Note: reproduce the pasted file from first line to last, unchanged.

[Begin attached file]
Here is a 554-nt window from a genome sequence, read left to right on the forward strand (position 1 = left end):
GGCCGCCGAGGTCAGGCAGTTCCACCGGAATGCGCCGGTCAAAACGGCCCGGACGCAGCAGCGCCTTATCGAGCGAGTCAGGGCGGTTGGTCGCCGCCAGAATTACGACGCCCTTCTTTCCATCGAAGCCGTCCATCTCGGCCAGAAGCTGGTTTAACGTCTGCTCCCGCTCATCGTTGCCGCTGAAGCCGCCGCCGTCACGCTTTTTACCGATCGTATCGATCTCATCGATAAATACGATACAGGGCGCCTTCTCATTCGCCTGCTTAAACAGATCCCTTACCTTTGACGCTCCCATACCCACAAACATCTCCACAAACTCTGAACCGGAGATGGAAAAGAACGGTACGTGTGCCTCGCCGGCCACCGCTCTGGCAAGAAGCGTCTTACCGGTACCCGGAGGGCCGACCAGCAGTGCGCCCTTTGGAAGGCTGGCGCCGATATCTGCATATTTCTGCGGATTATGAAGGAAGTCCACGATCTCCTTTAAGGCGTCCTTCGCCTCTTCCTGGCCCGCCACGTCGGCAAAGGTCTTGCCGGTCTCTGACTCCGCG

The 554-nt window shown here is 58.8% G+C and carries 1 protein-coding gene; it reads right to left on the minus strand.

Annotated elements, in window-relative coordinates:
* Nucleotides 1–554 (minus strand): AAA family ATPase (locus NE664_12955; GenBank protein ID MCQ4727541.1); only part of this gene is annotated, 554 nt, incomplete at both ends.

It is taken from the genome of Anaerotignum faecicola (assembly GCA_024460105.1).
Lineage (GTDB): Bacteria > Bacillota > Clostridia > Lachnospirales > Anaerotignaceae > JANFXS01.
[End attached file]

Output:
Here is a 554-nt window from a genome sequence, read left to right on the forward strand (position 1 = left end):
GGCCGCCGAGGTCAGGCAGTTCCACCGGAATGCGCCGGTCAAAACGGCCCGGACGCAGCAGCGCCTTATCGAGCGAGTCAGGGCGGTTGGTCGCCGCCAGAATTACGACGCCCTTCTTTCCATCGAAGCCGTCCATCTCGGCCAGAAGCTGGTTTAACGTCTGCTCCCGCTCATCGTTGCCGCTGAAGCCGCCGCCGTCACGCTTTTTACCGATCGTATCGATCTCATCGATAAATACGATACAGGGCGCCTTCTCATTCGCCTGCTTAAACAGATCCCTTACCTTTGACGCTCCCATACCCACAAACATCTCCACAAACTCTGAACCGGAGATGGAAAAGAACGGTACGTGTGCCTCGCCGGCCACCGCTCTGGCAAGAAGCGTCTTACCGGTACCCGGAGGGCCGACCAGCAGTGCGCCCTTTGGAAGGCTGGCGCCGATATCTGCATATTTCTGCGGATTATGAAGGAAGTCCACGATCTCCTTTAAGGCGTCCTTCGCCTCTTCCTGGCCCGCCACGTCGGCAAAGGTCTTGCCGGTCTCTGACTCCGCG

The 554-nt window shown here is 58.8% G+C and carries 1 protein-coding gene; it reads right to left on the minus strand.

Annotated elements, in window-relative coordinates:
* Nucleotides 1–554 (minus strand): AAA family ATPase (locus NE664_12955; GenBank protein ID MCQ4727541.1); only part of this gene is annotated, 554 nt, incomplete at both ends.

It is taken from the genome of Anaerotignum faecicola (assembly GCA_024460105.1).
Lineage (GTDB): Bacteria > Bacillota > Clostridia > Lachnospirales > Anaerotignaceae > JANFXS01.